Typography is the use of letterforms in design. It's everywhere. In logos, in signage, in websites, everything. Figures that when designing a brand identity this is given a lot of attention. Truthfully, I think people underestimate the power of well selected typefaces. They are certainly just as important as crafting a memorable logo and can make or break a brand identity. So how do you figure out which one(s) to choose? There are three things to consider:
Simplicity, distinction, and appropriateness.
Typefaces selected for your brand need to be easily seen and legible. This means no comic sans, no papyrus, no curly q's. You can't write a paragraph in those typefaces without straining a reader's eyes. When selecting a typeface, consider asking yourself this question: can I read a blog in this typeface and not be annoyed by all of the characters I see before me? If you are, time to change.
There is a fine line between choosing typefaces that are plain and overtly stylized. The key is to understand that a typeface does not need a lot of swirls and flourishes to make it beautifully individual. It could be the way the O's are crafted, the subtle rounding of corners, or sharp, stylized serifs. Whatever it is, I guarantee it doesn't have to be much. A little spice goes a long way with typefaces.
In all things brand identity, you cannot deviate from the core emotional values of the brand. Meaning, if you call people to be gritty and tough don't use a typeface fit for a wedding invitation (and vice versa). Typefaces have an emotional quality to them. Take time to think about what it makes you feel. Do you feel nostalgic or futuristic? Where have you seen this typeface before and what does that make you feel? Whatever you do, make sure the typeface is aligned to the gut-feeling you want your brand to connote.
It's just three things, but they can carry your brand identity a long way. Go snag some typefaces!
When you start building a product, your first goal is to make sure it works. It doesn't need all the bells and whistles you anticipate it will house in the future, only the most important ones. The ones that will set you apart and lay the foundation for everything your product could become.
This is referred to as your MVP (minimum viable product).
In constructing a brand for your software, taking a similar approach is essential. Specifically, you build a brand around a specific user base. It doesn't cover everyone you anticipate this product could serve, only the ones who would find it most valuable. The ones who will see you as set apart from any other option they have.
This would be referred to as your MVC (most valued customer).
By focusing on them and them alone, you can tailor your messaging, your identity, your marketing, everything you do is focused around them. Which is helpful, given that it is impossible speak with impact to a generalized crowd.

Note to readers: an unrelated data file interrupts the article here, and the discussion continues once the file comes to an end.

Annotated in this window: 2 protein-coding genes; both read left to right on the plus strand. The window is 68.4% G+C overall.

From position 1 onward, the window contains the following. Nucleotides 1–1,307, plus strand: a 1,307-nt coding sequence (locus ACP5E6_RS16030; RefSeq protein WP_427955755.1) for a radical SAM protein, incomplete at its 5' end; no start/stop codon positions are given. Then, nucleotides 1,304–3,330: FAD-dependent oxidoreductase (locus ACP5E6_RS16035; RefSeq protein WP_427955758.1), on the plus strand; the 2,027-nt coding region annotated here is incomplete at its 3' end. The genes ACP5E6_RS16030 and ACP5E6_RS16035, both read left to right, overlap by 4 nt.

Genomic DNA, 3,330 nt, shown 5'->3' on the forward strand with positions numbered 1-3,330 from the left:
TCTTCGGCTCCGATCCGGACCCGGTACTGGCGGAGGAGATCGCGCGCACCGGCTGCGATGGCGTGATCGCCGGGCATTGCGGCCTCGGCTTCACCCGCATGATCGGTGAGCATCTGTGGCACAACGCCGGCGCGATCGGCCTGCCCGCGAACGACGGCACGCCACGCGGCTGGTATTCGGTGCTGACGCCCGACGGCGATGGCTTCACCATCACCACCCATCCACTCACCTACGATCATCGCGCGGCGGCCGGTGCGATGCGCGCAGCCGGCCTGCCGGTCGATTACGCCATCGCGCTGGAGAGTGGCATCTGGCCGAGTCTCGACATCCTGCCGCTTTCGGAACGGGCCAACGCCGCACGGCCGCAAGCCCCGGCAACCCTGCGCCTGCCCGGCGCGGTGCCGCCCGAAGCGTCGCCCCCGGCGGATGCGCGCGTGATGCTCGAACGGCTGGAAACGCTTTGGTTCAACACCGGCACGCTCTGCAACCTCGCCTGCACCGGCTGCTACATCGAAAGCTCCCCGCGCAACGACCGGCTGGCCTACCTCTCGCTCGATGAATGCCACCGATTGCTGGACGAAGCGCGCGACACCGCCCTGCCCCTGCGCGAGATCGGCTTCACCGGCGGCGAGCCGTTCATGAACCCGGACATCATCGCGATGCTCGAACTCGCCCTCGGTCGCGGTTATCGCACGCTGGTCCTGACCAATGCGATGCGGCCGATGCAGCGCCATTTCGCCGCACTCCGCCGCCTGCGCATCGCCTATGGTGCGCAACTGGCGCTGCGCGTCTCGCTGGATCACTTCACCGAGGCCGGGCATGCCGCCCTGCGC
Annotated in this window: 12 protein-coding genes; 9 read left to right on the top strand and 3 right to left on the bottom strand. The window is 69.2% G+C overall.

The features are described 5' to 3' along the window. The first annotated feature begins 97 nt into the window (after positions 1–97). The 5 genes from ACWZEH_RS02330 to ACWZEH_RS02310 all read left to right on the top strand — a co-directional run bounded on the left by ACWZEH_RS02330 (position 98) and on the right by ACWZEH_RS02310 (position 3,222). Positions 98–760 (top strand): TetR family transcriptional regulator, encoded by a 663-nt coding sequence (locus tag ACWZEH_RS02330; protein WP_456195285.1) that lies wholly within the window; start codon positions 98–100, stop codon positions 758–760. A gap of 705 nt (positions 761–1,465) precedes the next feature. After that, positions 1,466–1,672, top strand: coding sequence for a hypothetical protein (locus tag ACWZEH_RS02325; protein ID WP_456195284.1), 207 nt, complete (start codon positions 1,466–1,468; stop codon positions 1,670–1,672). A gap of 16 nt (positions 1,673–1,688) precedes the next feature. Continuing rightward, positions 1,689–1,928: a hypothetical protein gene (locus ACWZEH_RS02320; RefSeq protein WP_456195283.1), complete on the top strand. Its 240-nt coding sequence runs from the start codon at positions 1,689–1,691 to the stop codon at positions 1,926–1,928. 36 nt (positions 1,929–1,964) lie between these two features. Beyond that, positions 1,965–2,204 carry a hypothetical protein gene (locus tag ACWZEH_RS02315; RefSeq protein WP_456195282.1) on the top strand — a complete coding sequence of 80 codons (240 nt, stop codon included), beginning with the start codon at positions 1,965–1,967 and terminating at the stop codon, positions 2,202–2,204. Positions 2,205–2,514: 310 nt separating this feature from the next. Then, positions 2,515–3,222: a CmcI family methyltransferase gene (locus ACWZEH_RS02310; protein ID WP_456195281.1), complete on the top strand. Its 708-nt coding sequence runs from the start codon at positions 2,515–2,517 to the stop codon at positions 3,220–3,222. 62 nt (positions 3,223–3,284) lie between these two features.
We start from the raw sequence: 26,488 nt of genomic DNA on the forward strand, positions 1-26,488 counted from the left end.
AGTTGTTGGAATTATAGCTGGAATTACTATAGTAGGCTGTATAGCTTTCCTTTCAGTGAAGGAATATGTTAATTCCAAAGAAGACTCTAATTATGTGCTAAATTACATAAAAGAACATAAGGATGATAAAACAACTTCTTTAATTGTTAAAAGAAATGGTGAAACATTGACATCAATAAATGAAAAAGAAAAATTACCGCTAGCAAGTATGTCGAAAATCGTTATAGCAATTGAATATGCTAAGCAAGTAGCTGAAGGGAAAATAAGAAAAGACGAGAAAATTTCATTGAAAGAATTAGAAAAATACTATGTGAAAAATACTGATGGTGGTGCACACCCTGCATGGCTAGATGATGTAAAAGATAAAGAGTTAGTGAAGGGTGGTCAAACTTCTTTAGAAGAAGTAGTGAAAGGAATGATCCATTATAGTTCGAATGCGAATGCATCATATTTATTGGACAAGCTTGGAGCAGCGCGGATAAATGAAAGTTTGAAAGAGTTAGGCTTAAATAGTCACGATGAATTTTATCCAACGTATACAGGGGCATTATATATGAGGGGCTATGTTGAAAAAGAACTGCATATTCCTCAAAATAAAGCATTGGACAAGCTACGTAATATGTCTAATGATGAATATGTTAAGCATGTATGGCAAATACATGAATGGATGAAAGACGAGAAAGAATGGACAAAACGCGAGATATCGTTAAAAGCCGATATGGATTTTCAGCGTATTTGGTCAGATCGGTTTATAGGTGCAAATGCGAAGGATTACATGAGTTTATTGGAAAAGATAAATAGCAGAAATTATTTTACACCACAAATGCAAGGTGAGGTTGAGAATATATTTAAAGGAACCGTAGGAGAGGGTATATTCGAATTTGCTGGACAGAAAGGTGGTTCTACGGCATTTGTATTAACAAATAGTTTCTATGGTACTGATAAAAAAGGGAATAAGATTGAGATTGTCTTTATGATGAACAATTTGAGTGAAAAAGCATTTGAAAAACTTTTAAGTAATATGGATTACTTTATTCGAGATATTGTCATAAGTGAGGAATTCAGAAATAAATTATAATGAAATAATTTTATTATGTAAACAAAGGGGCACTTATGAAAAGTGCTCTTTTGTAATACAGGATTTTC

Have the courage to focus on your most valued customer. They will thank you for it and you'll make something amazing as a result.
I love backpacking. Nothing makes me feel more alive or at peace than sitting on top of a mountain with no one around me for miles. Backpacking requires a substantial amount of gear for surviving out where there are no grocery stores or hospitals nearby. It's safe to say that the needs of a backpacker are vast. Backpackers need food, they need water, and they need shelter. Those are basics. If you don't have those, you're screwed.
So why did I bring a tactical axe with me on my last trip and why did my friend Joey bring a huge buck knife? Sure, we could use them to cut fishing line, chop up firewood, and my axe even doubled as a hammer, but the truth is, we really didn't need either of those things. We wanted them to feel manly and adventurous. Our wants justified the need of bringing along these items for the tasks they could accomplish.
We conjured logical needs to suit an emotional desire.
You could argue that this doesn't apply to everything, but I'd beg to differ. Even the essential needs we had like food, water, and shelter were all emotional decisions. If we were logical, we probably wouldn't have even gone backpacking because we would have saved money and subjected ourselves to less risk. But we decided to forego those essentials in the search of greater adventure. That's why we bought a $110 water filter and why I bought a bunch of compact, lightweight food for a premium price. Essential needs, but definitely an emotional decision.
The needs were simple, food, water, shelter, but the want was freedom, adventure, and camaraderie.
Ask yourself, what is the want behind the need people are looking to our startup to fulfill? Build your brand around it.